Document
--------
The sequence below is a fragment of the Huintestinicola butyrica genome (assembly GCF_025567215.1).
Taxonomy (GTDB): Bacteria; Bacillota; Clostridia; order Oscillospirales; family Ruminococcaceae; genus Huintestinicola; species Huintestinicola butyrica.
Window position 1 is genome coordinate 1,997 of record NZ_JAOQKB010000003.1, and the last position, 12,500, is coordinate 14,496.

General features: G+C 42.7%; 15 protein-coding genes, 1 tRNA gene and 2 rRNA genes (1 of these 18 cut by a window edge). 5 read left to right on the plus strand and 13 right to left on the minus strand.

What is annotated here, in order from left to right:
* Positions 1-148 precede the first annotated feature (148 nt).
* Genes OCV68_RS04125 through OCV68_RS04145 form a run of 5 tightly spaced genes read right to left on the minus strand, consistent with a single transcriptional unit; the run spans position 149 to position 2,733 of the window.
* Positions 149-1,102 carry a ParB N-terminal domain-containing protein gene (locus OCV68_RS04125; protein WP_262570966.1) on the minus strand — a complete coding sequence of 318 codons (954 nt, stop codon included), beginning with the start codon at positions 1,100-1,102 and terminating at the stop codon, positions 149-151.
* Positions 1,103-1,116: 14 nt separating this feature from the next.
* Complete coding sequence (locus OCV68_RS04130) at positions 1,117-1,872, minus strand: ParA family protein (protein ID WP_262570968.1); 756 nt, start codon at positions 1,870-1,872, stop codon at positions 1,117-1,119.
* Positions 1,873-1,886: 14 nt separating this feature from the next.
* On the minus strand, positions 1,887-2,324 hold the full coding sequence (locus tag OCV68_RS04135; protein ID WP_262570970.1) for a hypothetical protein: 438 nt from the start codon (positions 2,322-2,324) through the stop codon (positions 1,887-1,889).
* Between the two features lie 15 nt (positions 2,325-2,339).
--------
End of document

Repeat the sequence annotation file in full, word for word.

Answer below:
The sequence below is a fragment of the Huintestinicola butyrica genome (assembly GCF_025567215.1).
Taxonomy (GTDB): Bacteria; Bacillota; Clostridia; order Oscillospirales; family Ruminococcaceae; genus Huintestinicola; species Huintestinicola butyrica.
Window position 1 is genome coordinate 1,997 of record NZ_JAOQKB010000003.1, and the last position, 12,500, is coordinate 14,496.

General features: G+C 42.7%; 15 protein-coding genes, 1 tRNA gene and 2 rRNA genes (1 of these 18 cut by a window edge). 5 read left to right on the plus strand and 13 right to left on the minus strand.

What is annotated here, in order from left to right:
* Positions 1-148 precede the first annotated feature (148 nt).
* Genes OCV68_RS04125 through OCV68_RS04145 form a run of 5 tightly spaced genes read right to left on the minus strand, consistent with a single transcriptional unit; the run spans position 149 to position 2,733 of the window.
* Positions 149-1,102 carry a ParB N-terminal domain-containing protein gene (locus OCV68_RS04125; protein WP_262570966.1) on the minus strand — a complete coding sequence of 318 codons (954 nt, stop codon included), beginning with the start codon at positions 1,100-1,102 and terminating at the stop codon, positions 149-151.
* Positions 1,103-1,116: 14 nt separating this feature from the next.
* Complete coding sequence (locus OCV68_RS04130) at positions 1,117-1,872, minus strand: ParA family protein (protein ID WP_262570968.1); 756 nt, start codon at positions 1,870-1,872, stop codon at positions 1,117-1,119.
* Positions 1,873-1,886: 14 nt separating this feature from the next.
* On the minus strand, positions 1,887-2,324 hold the full coding sequence (locus tag OCV68_RS04135; protein ID WP_262570970.1) for a hypothetical protein: 438 nt from the start codon (positions 2,322-2,324) through the stop codon (positions 1,887-1,889).
* Between the two features lie 15 nt (positions 2,325-2,339).